To some extent, the current implementation of the DACS rule-processing engine trades memory usage for performance. This is exactly right when it is used by mod_auth_dacs, where it must quickly make an authorization decision and then exit, but may not be appropriate for longer-running server processes. We have not received any requests to modify the memory management policies, however.
DACS functionality is also available through a C/C++ API.
If it's possible to know whether a read-only operation or an update operation is going to occur simply by inspecting the arguments to the service request, then access control rules can be constructed to grant read-only access to one class of users and update access to another class.
Assuming that execution is initially granted by DACS, a finer degree of access control is also possible, but only with the participation of the application. Once the application is running, it needs to decide for itself whether to perform a particular operation; only the application can know at what points in its execution it needs to check if a particular operation should be performed. There are several ways of doing this.
In one method, the matching access control rule can specify additional information that is passed to the application. The application can then use this information to behave in an appropriate way; for example, for a user assigned to the read-only class of user, the information might look like "access=read-only" and users of the more privileged class might be associated with information of the form "access=update". Code within the application would then disallow certain kinds of operations if "access=read-only" is passed.
In another method, the application can invoke DACS (via an API or web service request) to test whether a particular operation is allowed for the user - a set of application-specific access control rules would be consulted by DACS and a yes/no decision returned to the application.
Lastly, dacscheck(1) will sometimes provide the best and simplest solution.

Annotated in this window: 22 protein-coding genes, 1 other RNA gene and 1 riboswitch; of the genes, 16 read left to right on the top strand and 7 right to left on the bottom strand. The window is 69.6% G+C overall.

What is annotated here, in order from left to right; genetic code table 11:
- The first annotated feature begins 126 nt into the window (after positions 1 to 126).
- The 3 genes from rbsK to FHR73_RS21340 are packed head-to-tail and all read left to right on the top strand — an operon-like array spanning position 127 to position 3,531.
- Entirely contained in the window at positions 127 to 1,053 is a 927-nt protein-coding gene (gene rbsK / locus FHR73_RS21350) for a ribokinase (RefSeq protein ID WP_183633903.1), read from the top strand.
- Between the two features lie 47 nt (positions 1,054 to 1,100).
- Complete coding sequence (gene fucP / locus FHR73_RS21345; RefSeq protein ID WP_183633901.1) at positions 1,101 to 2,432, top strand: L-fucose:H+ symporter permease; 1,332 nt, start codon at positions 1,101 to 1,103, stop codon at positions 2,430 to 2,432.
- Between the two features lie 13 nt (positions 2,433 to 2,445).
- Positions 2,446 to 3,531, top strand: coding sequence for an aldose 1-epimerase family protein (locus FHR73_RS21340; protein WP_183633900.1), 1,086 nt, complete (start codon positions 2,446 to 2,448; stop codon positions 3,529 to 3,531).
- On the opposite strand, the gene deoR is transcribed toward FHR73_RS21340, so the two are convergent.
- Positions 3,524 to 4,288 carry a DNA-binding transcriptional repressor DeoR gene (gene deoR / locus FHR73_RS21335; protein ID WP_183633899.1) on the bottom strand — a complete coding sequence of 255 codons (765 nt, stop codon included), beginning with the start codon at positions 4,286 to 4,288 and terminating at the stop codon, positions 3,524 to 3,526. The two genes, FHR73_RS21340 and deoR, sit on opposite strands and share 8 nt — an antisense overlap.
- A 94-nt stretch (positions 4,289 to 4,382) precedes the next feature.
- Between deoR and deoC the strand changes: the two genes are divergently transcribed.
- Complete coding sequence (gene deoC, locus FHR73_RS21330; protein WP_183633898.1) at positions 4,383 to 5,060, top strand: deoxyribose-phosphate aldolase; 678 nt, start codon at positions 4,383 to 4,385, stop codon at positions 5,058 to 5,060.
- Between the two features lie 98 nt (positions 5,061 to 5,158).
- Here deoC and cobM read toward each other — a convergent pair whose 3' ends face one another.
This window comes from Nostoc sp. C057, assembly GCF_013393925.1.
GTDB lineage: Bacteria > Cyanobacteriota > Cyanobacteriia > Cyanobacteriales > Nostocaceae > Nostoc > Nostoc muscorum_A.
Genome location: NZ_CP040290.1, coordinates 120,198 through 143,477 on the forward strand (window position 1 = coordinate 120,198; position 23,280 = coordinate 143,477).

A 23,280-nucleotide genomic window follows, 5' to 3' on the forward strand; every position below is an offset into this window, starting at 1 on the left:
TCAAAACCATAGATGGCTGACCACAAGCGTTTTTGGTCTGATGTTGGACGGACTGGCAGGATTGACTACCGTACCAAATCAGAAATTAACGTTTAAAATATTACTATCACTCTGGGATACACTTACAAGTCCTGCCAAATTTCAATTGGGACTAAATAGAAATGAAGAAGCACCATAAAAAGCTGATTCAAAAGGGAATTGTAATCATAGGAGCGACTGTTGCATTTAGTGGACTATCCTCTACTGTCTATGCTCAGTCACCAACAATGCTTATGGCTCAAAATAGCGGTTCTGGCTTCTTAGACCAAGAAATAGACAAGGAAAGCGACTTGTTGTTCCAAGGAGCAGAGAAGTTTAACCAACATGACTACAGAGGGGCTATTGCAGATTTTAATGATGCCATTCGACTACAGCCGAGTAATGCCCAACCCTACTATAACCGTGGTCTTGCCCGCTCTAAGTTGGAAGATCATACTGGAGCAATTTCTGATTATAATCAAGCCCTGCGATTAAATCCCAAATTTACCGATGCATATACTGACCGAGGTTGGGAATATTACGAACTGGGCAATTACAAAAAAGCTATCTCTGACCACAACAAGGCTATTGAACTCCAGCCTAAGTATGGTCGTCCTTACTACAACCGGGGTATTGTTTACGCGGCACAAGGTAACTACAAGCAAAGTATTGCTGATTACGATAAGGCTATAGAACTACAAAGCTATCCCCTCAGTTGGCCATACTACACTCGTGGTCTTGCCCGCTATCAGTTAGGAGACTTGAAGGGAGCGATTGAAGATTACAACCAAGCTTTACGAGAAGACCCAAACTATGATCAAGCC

URL filtering software, sometimes called content-control software or Internet filtering software, runs on a host interposed between browsers and the Internet. At least in theory, each outgoing web request addressed to the Internet is directed to the URL filtering software. Those requests that are approved by the software are forwarded to the Internet, while all other requests are not allowed. Because this application uses DACS to look at outgoing rather than incoming service requests there are some subtle differences in its operation (consider DACS cookies, for instance), but its rule-processing engine is still highly-suited to this task.
This error message could be caused by any of several reasons. Maybe the item type has not been defined by a VFS directive, or the directive is incorrect. File permissions may be incorrect. Check the DACS log file for clues.
To programmatically determine the latest version of DACS and obtain a direct link for downloading, you may use this URL (https://dacs.dss.ca/cgi-bin/dacs/latest_dacs). There are typically three or four releases of DACS annually.
DACS Version 1.3.2 has been phased out of production use and is not supported.
The open source license is essentially the same as the Sleepycat license, an OSI-approved license originally used for Berkeley DB that is GPL compatible.
Speaking of Berkeley DB, DACS (and Apache) can optionally use Berkeley DB to store various information, such as passwords. Starting with version 6.0.x, Oracle changed the Berkeley DB license from the Sleepycat License to the GNU AFFERO GENERAL PUBLIC LICENSE. For some analysis of this change, please refer to Oracle switches Berkeley DB license, Debian, Berkeley DB, and AGPLv3, and Oracle Quietly Switches BerkeleyDB To AGPL. DACS will continue to be compatible with Berkeley DB 5.3, which was released under the Sleepycat License, for as long as practical. Other DBM-type databases are supported by DACS.
You can also contribute just by sending us suggestions, ideas, or questions.
If you have an especially new and interesting application for DACS, we would be happy to discuss it and the possibility of working together to develop it. In some cases we may be willing to offer a reward.
For instance, we have experimented with the popular HAProxy high-performance TCP/HTTP Load Balancer by adding support for DACS authentication. For background information and instructions, see README.DACS. To get the patches and example configuration files, download haproxy-dacs-1.5.11.tgz.
Words of encouragement are welcome.